At the recent AMA fall celebration hosted by Overit Media, I attended a vibrant panel discussion about the transformation of marketing over the past 30 years. Amidst a sea of valuable insights and recommendations, I also learned that both vinyl and film photography are making a comeback. Indeed, despite being declared dead in the ’80s, vinyl record sales have been climbing for 17 consecutive years. Whether it is the (debatable) quality of vinyl’s sound or just a rose-tinted retro style, it definitely marks a trend. Similarly, film photography is witnessing a resurgence. After ceasing production entirely around 2012, Kodak re-started producing their iconic 35mm Ektachrome film in 2018 to meet the demands of a growing analog photography community.
Is this just nostalgia or a long-overdue equilibrium between the digital and analog worlds? And could there be parallels to the marketing industry?
For decades, we printed and snail-mailed our marketing and sales messages. Our competition was local, and our market’s boundaries were defined by geography. We knew our competitors by name and number. We were a big fish in a small pond – the mailbox.
The birth of social media opened a market with (technically) no geographic borders and a seemingly endless sea of billions of potential clients. Much like the film and music industries, marketing pivoted to digital. Offline became outdated, and online marketing was the new way to go.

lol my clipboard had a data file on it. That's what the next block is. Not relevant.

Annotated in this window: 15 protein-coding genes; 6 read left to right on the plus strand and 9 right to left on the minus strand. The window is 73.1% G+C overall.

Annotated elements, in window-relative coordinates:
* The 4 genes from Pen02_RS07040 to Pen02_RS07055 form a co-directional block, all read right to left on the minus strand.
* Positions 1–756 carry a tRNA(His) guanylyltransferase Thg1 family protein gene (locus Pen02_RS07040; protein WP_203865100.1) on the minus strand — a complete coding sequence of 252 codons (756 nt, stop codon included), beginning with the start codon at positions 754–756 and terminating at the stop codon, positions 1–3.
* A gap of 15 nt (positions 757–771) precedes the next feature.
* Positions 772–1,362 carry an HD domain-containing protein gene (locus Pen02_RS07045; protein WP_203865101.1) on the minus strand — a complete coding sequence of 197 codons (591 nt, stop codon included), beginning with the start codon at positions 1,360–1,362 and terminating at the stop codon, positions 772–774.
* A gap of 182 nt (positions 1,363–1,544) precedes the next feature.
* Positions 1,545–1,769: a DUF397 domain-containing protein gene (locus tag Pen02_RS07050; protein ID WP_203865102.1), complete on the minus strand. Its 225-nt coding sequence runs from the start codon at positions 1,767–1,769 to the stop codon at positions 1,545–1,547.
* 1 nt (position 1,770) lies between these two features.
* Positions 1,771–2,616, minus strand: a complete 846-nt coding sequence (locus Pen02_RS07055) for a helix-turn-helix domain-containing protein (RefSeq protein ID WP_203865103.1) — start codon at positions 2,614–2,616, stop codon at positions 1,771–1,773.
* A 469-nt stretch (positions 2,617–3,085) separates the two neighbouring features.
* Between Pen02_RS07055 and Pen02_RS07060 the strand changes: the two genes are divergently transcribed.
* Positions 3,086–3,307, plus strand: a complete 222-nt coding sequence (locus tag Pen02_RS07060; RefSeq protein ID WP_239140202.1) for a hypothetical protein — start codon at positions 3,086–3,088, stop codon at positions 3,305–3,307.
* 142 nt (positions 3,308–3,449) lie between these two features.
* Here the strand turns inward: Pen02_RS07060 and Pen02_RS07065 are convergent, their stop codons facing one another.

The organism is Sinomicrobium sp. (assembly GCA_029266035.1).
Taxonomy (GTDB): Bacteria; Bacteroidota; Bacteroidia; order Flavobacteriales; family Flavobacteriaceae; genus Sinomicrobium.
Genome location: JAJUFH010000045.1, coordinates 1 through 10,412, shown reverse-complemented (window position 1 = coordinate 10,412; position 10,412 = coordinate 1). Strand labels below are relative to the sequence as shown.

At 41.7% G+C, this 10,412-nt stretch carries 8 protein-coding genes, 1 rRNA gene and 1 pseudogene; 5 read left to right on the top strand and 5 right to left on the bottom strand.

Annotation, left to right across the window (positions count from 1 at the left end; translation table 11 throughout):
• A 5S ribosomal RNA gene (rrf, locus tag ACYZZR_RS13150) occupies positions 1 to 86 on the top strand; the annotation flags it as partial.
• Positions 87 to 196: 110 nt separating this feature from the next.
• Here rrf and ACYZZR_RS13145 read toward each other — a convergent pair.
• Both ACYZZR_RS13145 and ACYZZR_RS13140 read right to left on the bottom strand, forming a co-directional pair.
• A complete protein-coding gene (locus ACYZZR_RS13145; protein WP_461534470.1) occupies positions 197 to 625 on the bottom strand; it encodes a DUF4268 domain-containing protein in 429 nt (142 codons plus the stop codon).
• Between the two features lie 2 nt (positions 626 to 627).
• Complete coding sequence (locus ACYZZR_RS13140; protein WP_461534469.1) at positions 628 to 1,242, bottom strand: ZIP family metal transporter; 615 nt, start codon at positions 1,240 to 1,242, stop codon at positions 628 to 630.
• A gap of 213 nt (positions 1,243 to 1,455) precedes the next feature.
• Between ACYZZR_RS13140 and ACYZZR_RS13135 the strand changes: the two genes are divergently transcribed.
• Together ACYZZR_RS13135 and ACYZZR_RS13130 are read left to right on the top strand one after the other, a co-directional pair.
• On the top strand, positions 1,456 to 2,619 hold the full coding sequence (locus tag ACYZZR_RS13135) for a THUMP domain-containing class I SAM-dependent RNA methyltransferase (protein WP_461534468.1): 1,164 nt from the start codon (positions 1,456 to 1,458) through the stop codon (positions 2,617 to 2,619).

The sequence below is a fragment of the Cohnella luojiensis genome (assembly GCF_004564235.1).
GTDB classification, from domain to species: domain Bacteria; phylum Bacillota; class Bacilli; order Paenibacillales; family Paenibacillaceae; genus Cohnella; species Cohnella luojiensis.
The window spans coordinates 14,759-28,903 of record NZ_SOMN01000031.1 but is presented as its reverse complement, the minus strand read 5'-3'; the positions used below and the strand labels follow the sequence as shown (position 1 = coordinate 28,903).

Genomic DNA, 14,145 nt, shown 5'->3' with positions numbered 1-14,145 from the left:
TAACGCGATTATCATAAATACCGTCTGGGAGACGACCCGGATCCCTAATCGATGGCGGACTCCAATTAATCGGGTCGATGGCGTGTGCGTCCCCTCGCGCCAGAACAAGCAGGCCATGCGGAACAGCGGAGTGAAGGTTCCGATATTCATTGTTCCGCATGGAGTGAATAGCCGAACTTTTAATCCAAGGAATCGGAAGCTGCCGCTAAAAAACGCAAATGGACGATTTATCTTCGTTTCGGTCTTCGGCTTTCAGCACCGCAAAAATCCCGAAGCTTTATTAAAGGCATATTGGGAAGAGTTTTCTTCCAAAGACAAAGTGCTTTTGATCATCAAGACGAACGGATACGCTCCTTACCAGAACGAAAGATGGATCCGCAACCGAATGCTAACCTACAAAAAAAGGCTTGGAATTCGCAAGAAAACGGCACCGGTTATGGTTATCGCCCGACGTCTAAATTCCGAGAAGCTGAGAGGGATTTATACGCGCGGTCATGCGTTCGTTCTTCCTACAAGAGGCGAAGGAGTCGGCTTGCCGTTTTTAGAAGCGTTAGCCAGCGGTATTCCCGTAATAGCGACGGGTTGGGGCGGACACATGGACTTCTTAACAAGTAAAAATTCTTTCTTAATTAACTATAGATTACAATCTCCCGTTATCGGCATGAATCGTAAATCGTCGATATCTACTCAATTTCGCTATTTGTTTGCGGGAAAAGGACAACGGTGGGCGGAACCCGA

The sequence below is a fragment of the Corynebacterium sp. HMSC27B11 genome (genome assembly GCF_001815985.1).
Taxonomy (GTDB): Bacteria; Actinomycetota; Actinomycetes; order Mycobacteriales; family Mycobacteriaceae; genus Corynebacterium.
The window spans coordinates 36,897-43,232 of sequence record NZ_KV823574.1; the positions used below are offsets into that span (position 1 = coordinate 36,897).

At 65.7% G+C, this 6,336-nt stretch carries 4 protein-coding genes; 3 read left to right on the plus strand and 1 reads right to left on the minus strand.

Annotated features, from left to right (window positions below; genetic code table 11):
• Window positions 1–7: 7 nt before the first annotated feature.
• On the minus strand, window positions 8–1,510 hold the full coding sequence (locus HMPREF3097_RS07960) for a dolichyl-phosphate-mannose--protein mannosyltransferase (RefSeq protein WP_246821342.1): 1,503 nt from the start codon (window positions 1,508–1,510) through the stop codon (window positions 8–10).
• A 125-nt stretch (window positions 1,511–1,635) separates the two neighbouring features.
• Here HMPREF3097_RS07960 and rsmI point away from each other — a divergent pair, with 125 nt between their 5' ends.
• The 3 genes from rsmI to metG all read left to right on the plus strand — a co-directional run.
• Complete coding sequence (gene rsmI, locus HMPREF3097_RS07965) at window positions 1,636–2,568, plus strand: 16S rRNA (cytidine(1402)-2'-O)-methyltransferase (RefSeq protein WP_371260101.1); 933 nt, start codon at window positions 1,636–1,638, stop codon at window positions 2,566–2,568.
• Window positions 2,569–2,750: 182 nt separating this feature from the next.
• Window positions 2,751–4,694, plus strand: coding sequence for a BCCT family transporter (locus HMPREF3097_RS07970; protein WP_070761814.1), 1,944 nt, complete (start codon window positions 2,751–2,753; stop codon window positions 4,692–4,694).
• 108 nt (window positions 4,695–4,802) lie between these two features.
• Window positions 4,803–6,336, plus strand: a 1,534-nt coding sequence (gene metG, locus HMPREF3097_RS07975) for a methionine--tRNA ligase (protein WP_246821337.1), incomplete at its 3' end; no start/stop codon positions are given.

And yet, with this apparently infinite audience comes a downside. Space on social media is not infinite. Time, or the lack thereof, is the new limitation. The average American spends about 30 minutes per day on Instagram browsing through hundreds of posts, reels, and stories. Our marketing message not only rivals 200 million businesses using state-of-the-art data mining tools, but also nonprofits, community associations, school groups, and emotional connections like cousin Carlo’s trip to Nepal, Lamonda’s wedding, and Aunt Berta’s adorable dog.
And while we are jockeying for the best position in the digital space, our physical mailboxes became increasingly empty.
When did we last find something genuinely captivating in our mail besides insurance bills and Andersen Renewal advertisement?
Walking to the mailbox used to be a daily activity filled with anticipation. Letters? Invitations? Festive Greeting Cards? Not anymore. Even the holiday season, which once ensured a steady flow of beautifully crafted stationery and personalized sentiments, has scattered over various social media and email accounts, where digital greetings drown in the flood of seasonal promotional campaigns and automated abandoned cart emails.
So swinging back to snail mail, premium stationery, and handwritten envelopes might not just be marketing nostalgia. It could be an excellent opportunity to connect with our audience and the-old-way-becoming-the-new-way of standing out in today’s barren mailboxes.
Dagmar Trippen 09/2023